Governor’s race is neck and neck
Gregoire, Rossi in familiar territory
OLYMPIA – After four years as governor, with a more-aggressive campaign and a war chest nearly twice as large, Chris Gregoire nonetheless finds herself uncomfortably close to where she was in 2004: locked in a very close race.
The state’s political landscape suggests she should be well ahead of challenger Dino Rossi. It’s a Democratic-leaning state, with Barack Obama heavily favored to win here in November. Being female is generally considered an election asset in this Washington. And Gregoire’s been a highly visible governor, crisscrossing the state and avoiding any major scandals, while Rossi spent the last several years largely out of the public eye.
Yet four years after Gregoire beat Rossi by just 133 votes, most polls suggest the two remain neck and neck. The last seven polls by the firm SurveyUSA, for example, show the two candidates “effectively tied.”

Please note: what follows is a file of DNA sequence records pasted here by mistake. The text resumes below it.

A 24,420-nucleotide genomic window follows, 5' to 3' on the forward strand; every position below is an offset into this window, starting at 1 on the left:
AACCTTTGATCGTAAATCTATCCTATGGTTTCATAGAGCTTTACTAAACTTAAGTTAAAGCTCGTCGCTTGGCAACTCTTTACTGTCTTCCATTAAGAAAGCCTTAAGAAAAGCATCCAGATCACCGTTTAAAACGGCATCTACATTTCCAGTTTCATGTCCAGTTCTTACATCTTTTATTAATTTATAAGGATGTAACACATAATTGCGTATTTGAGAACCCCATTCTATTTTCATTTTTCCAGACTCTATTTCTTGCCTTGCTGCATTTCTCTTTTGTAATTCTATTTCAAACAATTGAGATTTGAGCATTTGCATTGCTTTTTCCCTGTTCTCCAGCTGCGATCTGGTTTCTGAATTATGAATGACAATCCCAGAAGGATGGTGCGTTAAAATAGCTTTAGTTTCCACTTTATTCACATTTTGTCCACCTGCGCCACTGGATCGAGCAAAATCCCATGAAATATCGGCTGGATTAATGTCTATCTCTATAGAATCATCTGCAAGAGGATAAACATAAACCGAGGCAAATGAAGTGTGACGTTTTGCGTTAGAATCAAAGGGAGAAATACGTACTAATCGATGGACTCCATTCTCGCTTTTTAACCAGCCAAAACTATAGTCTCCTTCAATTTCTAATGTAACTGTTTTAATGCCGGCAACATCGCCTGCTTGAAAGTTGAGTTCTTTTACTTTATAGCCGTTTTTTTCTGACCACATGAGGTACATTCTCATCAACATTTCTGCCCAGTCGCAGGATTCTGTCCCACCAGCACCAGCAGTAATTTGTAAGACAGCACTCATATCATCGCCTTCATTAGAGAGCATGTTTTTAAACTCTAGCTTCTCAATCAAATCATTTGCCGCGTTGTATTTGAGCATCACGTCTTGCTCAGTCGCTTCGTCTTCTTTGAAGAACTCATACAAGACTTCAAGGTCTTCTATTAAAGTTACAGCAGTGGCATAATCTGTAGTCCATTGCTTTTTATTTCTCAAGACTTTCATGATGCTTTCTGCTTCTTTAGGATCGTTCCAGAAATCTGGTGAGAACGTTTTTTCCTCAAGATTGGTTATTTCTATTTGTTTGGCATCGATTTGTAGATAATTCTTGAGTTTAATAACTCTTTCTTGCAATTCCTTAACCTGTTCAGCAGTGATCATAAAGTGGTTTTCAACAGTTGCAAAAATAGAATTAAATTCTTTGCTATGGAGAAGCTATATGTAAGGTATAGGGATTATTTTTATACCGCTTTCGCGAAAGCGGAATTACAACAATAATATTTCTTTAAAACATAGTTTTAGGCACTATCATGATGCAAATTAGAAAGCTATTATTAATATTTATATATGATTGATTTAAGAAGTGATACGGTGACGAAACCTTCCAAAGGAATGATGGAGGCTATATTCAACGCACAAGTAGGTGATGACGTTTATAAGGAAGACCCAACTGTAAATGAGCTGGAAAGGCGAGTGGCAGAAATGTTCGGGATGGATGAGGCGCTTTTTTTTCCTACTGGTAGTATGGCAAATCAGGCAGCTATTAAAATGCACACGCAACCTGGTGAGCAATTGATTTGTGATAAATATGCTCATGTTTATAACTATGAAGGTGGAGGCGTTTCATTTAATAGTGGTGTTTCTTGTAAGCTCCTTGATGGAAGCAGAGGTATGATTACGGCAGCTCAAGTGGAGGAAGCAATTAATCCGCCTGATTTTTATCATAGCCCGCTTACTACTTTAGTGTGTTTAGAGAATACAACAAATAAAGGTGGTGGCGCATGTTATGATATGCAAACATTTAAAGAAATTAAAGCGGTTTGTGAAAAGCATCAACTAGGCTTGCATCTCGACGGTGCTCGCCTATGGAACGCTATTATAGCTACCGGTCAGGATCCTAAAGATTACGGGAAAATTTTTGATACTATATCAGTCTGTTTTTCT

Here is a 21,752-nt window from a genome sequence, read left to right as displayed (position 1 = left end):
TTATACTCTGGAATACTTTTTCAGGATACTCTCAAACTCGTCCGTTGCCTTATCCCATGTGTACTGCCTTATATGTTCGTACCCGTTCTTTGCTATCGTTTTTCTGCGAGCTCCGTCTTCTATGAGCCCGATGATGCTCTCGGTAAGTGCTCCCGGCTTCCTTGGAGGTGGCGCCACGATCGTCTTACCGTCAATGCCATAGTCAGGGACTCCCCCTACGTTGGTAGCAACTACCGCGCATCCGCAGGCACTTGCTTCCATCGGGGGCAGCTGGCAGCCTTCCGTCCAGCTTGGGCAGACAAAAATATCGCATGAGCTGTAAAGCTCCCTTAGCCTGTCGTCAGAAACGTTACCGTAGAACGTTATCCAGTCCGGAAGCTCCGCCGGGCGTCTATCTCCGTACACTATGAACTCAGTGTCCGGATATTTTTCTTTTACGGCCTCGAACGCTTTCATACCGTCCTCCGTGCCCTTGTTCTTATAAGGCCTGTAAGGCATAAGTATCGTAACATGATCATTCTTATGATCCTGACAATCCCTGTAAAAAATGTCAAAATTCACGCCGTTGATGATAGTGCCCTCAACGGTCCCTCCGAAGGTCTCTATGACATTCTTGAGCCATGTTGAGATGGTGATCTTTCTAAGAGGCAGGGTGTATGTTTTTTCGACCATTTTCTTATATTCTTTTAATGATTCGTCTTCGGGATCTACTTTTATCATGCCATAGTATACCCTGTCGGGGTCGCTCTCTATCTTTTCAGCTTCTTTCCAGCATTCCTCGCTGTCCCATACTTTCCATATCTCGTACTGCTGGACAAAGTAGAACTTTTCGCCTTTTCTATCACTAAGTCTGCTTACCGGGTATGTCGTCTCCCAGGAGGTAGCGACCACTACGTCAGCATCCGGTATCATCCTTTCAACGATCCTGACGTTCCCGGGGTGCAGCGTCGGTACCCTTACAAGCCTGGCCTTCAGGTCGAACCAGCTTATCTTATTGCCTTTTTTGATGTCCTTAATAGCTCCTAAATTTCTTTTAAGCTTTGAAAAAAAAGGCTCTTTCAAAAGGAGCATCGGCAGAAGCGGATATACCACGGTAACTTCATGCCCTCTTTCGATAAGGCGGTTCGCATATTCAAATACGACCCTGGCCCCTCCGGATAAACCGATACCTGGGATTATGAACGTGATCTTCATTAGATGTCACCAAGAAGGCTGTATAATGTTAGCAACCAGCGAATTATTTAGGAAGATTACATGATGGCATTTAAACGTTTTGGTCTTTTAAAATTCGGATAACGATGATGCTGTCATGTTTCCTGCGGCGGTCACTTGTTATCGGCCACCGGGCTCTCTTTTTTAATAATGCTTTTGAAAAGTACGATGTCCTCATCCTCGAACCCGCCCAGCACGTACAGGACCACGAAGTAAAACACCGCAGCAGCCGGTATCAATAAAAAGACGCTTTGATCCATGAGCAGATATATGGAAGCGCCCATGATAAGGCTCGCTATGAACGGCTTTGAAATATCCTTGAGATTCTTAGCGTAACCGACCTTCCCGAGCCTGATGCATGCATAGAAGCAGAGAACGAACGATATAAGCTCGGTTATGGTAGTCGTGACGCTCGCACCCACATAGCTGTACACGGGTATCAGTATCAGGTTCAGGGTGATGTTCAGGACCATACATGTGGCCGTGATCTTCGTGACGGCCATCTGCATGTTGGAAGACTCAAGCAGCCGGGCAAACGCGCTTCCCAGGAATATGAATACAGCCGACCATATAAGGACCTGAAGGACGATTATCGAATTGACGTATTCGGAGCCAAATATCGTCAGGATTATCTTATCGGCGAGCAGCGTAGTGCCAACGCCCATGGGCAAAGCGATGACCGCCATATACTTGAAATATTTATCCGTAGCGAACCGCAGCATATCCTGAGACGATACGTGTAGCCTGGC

“Other things being equal, an incumbent should do better running the second time around,” said Todd Donovan, a political science professor at Western Washington University. Why isn’t Gregoire doing better? Donovan says it’s three things: “the campaign, the candidate and the economy.”
Rossi is running a strong, visible campaign, he said. Voters are more likely to blame an incumbent for a tanking economy. As for the candidate herself, Donovan said polling shows Gregoire has trouble getting younger, male independents to vote for her. They’ll vote for Democrats like Obama or John Kerry, he said, but for reasons that remain unclear, they won’t vote for Gregoire.
“I think some of it might be that she doesn’t have the same kind of personal charisma or at least it doesn’t come across very well as someone like Obama,” said David Nice, a political science professor at Washington State University. It’s not that voters are particularly mad at the governor, he said. It’s just that she hasn’t created a large personal following.
“I think we’re going to end up with a really close vote at the end,” Nice predicts. In fact, he thinks it will be so close that the state will again have to recount results.
After several debates, neither side’s had a game-changing knockout punch, although Gregoire’s improved from 2004. Her attacks on Rossi are sharper, yet she seems more at ease than she did during the ’04 debates.